The judgement of conscience is a “practical judgement,” a judgement which makes known what man must do or not do, or which assesses an act already performed by him. It is a judgement which applies to a concrete situation the rational conviction that one must love and do good and avoid evil.

It is an act of the intellect which applies the moral law to a particular case. It therefore refers to a primordial moral law, not to a person’s own feelings.

The Holy Father perspicaciously describes a tendency of the modern moral theologian who wishes to “get round” the traditional relationship between truth and conscience.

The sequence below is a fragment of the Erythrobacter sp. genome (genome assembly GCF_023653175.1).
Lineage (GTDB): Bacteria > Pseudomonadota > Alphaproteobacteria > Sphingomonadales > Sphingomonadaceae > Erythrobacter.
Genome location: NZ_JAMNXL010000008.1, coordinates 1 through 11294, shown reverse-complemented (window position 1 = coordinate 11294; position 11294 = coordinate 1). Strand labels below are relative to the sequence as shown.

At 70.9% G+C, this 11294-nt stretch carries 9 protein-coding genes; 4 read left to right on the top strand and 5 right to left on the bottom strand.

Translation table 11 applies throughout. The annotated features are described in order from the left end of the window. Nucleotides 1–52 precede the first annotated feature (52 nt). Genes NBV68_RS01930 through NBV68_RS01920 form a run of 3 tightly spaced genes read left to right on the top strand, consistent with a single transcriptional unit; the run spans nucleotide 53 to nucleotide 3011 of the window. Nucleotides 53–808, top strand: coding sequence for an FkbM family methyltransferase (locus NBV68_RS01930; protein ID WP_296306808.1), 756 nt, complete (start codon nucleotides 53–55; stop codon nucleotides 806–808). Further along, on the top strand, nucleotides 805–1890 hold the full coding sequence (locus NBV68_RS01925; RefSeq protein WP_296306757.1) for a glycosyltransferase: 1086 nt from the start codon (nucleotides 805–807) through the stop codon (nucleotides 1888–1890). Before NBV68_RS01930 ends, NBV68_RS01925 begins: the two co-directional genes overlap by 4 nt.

According to the opinion of some theologians, the function of conscience had been reduced, at least at a certain period in the past, to a simple application of general moral norms to individual cases in the life of the person. But those norms, they continue, cannot be expected to foresee and to respect all the individual concrete acts of the person in all their uniqueness and particularity. While such norms might somehow be useful for a correct “assessment” of the situation, they cannot replace the individual personal decision on how to act in particular cases. The critique already mentioned of the traditional understanding of human nature and of its importance for the moral life has even led certain authors to state that these norms are not so much a binding objective criterion for judgements of conscience, but a “general perspective” which helps man tentatively to put order into his personal and social life. These authors also stress the “complexity” typical of the phenomenon of conscience, a complexity profoundly related to the whole sphere of psychology and the emotions, and to the numerous influences exerted by the individual’s social and cultural environment. On the other hand, they give maximum attention to the value of conscience, which the Council itself defined as “the sanctuary of man, where he is alone with God whose voice echoes within him”. This voice, it is said, leads man not so much to a meticulous observance of universal norms as to a creative and responsible acceptance of the personal tasks entrusted to him by God.